Yes, we are living in a partisan world, so regardless of what the hell I say, they will call me a “libtard,” or whatever they want to call me. They call me that often. Now, I do have liberal views. There’s no question about it. But I have a lot of principled conservative friends—like David Frum, certain people I talk to—who are very upset by what’s happening and see that our democracy is getting perverted, and they see a president that’s sucking up to dictators. It becomes partisan because there are a lot of weak-kneed people. If we survive all this, and we preserve democracy, the Republican leadership is going to have a lot to answer for.

What about back in 2003? Did your conservative friends support the invasion of Iraq?
My liberal friends were pro-Iraq! The only people against America going to Iraq were the whole rest of the world. Every single country on Earth thought it was a terrible idea, except us. I tell you, when I did a screening of this film in Zurich recently, it got a standing ovation. They couldn’t believe an American was admitting that this is what the country actually did.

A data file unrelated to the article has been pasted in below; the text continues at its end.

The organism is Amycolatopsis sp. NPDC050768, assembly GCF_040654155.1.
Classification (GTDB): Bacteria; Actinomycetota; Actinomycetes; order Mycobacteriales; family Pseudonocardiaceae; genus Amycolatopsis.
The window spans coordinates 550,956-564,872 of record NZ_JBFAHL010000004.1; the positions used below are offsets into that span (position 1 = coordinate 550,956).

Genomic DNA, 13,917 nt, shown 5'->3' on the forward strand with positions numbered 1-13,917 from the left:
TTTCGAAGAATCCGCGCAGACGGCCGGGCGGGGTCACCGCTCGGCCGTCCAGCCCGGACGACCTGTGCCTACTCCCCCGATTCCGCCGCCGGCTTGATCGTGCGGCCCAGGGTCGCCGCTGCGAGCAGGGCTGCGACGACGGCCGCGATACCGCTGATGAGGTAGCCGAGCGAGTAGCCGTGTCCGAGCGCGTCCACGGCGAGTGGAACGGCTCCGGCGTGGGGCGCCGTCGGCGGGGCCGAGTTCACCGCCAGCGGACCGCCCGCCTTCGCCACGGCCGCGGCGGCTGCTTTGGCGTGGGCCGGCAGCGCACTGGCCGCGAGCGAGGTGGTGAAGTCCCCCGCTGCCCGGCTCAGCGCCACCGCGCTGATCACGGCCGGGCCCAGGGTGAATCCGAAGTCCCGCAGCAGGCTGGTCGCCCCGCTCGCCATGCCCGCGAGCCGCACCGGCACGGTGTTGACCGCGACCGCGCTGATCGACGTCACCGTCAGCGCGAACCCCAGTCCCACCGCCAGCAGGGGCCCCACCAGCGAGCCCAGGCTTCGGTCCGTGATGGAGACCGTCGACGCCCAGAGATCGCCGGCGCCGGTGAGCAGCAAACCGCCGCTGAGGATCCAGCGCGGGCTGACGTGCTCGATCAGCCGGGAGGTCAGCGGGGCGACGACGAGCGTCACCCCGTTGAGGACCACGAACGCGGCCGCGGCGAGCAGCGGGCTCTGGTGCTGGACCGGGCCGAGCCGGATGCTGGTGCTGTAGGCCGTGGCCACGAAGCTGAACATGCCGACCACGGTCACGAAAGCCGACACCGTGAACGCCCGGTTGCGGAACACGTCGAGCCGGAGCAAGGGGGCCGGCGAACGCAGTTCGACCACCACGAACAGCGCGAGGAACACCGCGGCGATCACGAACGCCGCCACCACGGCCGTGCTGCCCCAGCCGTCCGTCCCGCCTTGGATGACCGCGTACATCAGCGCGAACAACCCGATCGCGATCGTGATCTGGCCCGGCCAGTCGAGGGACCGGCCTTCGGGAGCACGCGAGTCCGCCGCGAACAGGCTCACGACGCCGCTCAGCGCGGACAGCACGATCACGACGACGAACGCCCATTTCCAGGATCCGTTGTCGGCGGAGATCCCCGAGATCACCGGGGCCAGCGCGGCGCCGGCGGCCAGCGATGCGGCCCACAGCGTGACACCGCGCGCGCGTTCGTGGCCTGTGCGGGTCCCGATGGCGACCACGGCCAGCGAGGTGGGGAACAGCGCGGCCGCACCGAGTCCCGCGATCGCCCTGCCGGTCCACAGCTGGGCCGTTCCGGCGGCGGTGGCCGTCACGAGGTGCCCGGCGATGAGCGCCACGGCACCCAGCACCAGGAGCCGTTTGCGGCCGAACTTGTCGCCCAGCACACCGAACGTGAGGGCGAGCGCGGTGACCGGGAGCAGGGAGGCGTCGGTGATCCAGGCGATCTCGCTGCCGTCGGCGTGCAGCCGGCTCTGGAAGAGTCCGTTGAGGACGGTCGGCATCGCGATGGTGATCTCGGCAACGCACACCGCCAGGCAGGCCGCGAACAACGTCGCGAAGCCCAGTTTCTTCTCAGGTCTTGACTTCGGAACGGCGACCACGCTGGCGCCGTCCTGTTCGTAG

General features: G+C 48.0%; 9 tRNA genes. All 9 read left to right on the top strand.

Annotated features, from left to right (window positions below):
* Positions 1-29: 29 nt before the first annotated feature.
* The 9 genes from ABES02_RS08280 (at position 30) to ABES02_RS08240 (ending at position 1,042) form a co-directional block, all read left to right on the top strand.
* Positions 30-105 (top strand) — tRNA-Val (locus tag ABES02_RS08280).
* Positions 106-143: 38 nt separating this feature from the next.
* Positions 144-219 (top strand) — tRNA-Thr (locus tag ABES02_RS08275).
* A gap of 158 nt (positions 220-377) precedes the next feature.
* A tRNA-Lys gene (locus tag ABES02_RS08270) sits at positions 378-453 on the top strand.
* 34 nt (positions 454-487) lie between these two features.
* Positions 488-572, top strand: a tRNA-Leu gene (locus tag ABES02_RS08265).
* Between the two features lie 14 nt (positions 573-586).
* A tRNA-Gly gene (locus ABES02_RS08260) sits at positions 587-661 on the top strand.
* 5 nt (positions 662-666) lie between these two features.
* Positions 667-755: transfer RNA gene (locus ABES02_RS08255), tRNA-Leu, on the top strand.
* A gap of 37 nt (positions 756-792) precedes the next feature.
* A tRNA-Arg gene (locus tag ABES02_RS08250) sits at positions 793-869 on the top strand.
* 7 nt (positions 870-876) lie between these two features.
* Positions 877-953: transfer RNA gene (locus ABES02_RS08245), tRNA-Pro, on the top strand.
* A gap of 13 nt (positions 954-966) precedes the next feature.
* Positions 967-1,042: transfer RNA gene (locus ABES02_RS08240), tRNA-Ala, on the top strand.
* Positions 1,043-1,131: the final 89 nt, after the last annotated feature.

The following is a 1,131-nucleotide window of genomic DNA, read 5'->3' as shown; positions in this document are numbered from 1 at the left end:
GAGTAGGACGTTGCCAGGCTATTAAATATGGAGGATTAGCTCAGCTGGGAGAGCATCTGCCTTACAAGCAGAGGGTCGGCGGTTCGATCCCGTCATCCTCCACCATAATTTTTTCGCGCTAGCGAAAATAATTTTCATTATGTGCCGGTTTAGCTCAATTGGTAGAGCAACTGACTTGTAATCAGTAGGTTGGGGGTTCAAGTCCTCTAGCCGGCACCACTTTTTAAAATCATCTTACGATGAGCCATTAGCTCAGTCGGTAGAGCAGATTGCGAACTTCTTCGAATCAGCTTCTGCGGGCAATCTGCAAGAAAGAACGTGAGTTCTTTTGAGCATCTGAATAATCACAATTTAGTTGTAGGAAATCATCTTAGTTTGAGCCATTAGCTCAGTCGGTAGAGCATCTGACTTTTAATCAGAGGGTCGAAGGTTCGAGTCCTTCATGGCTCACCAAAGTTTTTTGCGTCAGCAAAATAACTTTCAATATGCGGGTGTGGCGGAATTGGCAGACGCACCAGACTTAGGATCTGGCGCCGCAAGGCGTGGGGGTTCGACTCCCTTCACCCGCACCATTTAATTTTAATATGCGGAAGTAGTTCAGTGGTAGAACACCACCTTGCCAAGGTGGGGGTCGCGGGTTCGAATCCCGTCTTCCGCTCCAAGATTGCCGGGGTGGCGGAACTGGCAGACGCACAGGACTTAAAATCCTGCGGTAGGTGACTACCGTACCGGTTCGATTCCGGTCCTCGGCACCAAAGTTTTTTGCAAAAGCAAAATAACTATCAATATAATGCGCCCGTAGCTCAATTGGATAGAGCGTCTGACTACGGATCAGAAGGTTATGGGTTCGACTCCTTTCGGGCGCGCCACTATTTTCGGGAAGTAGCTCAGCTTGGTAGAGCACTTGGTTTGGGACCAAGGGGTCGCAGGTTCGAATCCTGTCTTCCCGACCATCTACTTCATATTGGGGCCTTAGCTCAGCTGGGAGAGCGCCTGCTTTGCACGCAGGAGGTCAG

To wrap up, I wanted to touch on something bold in the film: You’re critical of the patriotism that emerged after 9/11. Is it patriotism that got us where we are today?
Let me put it this way: I think we’re fighting the last battle of the Civil War. There are patriots on both sides. On the one side, you have patriots saying, "We don’t want any immigrants, we don’t want people coming here because that’s not the pure America—we just want a white America." And then you have partisans on the other side saying, "No, we need to welcome immigrants because America is diverse and is a free society and a wonderfully heterogeneous, strong country." This is a country divided. That’s what it was like in the Civil War, and they started fighting each other over it. I hope it doesn’t devolve into actual war. But that’s the truth: ideologically, there is a civil war going on in this country.